Pack to deal with Hawai’ian Punch |

Pack to deal with Hawai’ian Punch


When Caleb Spencer played quarterback at Kamehameha High School in Honolulu, Hawai’i two years ago, he had dreams of staying home and playing for the University of Hawai’i.

Spencer suffered a season-ending injury his senior year, and the four-year offers never materialized. He was forced to go the junior college route, and was converted into a wide receiver at Palomar College in San Diego. Hawai’i and San Diego State showed some interest, according to Spencer, but he would have had to stay another year at Palomar. Spencer signed with Nevada instead.

Now, Spencer is returning home, and he’d like nothing more than to help the Wolf Pack (2-3, 0-1) upset heavily favored Hawai’i (1-2, 1-1) tonight (9:07 p.m. kickoff) in a Western Athletic Conference football game at Honolulu’s Aloha Stadium.

Spencer will be performing in front of approximately 70 family and friends. Several family members came out to San Diego and Las Vegas to watch him play. He and teammate Shaun Tagatauli have been battling for their teammates’ extra tickets this week.

“It will be good to be home,” Spencer said. “It will be good to play against some of the guys I played against in high school. It will motivate me a little more.”

Spencer has done a commendable job, catching a second-best 31 balls for 279 yards and two scores. He’s been an effective underneath, possession-type receiver for the Wolf Pack.

The Wolf Pack will need big games from guys like Spencer, fellow wide receiver Nichiren Flowers (38-524-3), running back Chance Kretschmer (81.5 yards rushing per game) and quarterbacks Jeff Rowe and Travis Moore to outscore the run-and-gun Hawai’i offense.

Nevada’s offense hasn’t been nearly as consistent as coach Chris Ault would like. Rowe, who has passed for 1,004 yards and seven scores, has been yanked for poor play from three games this season. The offense has turned the ball over 10 times, putting the defense in precarious situations throughout the season, but should be able to move the ball against Hawai’i.

The Hawai’i defense is young, giving up a shade over 26 points a game. Hawai’i rebounded last week with five sacks in a 44-16 win over Tulsa.

“Some of the things we did Tulsa didn’t have a lot of time to work on because we’d played a wishbone team (Rice) the previous week,” Hawai’i coach June Jones said. “We had a lot of time to work on things, and we caught Tulsa at the right time.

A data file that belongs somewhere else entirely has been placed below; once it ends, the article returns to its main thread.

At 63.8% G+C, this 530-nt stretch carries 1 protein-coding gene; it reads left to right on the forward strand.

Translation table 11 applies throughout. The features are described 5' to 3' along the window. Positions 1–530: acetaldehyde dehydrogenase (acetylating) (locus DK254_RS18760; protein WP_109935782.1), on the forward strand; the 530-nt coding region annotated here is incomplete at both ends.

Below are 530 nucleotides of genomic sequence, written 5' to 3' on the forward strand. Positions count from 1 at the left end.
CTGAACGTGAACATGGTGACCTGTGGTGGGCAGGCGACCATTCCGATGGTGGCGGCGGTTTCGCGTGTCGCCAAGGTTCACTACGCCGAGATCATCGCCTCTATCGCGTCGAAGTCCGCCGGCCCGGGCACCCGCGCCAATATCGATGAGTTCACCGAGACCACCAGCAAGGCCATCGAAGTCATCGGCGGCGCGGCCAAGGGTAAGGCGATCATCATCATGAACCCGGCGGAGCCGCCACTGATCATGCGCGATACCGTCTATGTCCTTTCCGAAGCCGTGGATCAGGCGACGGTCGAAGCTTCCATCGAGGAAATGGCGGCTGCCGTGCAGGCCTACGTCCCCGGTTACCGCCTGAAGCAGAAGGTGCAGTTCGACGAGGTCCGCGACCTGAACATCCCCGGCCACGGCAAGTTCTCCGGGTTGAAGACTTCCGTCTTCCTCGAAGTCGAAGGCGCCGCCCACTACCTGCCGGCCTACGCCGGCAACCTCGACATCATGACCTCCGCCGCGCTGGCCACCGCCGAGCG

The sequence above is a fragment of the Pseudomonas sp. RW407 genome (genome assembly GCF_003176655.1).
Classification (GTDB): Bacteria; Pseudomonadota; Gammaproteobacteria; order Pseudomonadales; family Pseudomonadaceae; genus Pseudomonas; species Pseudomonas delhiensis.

“We’re pretty good up front. We’re just young. Physically we’re pretty good.”

Melila Purcell is a good pass rusher at left end and Matt Faga has been stout in run support. Outside linebacker Tanuvasa Moe and middle linebacker Ikaika Curnan are the fourth and fifth-best tacklers. The secondary, led by cornerback Abraham Elimimian is the strength of the team.

The young Wolf Pack defense, with five players starting for the first time, will have its hands full with Hawai’i quarterback Timmy Chang, who has thrown a school-record 159 passes this year without an interception, and talented wide receiver Chad Owens.

Chang has completed 94 of 159 for 1,043 yards and eight scores, and it should be a lot more according to Jones. Chang is 1,175 yards shy of becoming the all-time leading passer in NCAA history.

“He (Chang) is much more focused,” Jones said. “He’s worked extremely hard. He’s playing as well as I’ve seen him play.

“We need to support him better. We’ve dropped four or five touchdown passes. We dropped six passes the first half last week.”

Nevada played its best defensive game of the season last November when it upset Hawai’i 24-14, thoroughly shutting down Chang. Cornerback Paul Pratt said it was a combination of various defensive formations and a lot of pressure up front that stifled the Hawai’i offense.

“Obviously we’ll be taking a little something out of everything, including last year’s game film,” said Barry Sacks, Nevada’s co-defensive coordinator. “I can’t say enough about the guy (Chang). He’s a great quarterback. He does a good job of seeing the whole field. We have to figure a way to shut him down.”

Shut the passing game down, and you beat Hawai’i. The running game at Hawai’i is non-existent. The top runner, diminutive Michael Brewster, has gained less than 300 yards this year.

Nevada won’t know how much defensive tackle Chris Barry (sprained ankle) will play. Ezra Butler will start at one tackle, and Matt Hines and Matt Swan will play in Barry’s spot when the Wolf Pack are in a 4-3 alignment. This, however, could be a game where the Wolf Pack might try to clog the passing lanes against Chang and worry less about the pressure.

This is a game that Nevada needs. The Wolf Pack have seven conference games left, and must produce five wins to become bowl eligible. Considering two of those games are against Fresno State (Nov. 20, away) and Boise State (Nov. 27, home) it will be a difficult task.

You won’t catch Hawai’i overlooking Nevada, especially after last season.

“They are a little like we were until we got going,” Jones said. “They play pretty hard and are a pretty good football team. They played hard and good against San Diego State. I’m sure they’ll come in with the same mindset.”

Contact Darrell Moody at or 881-1281.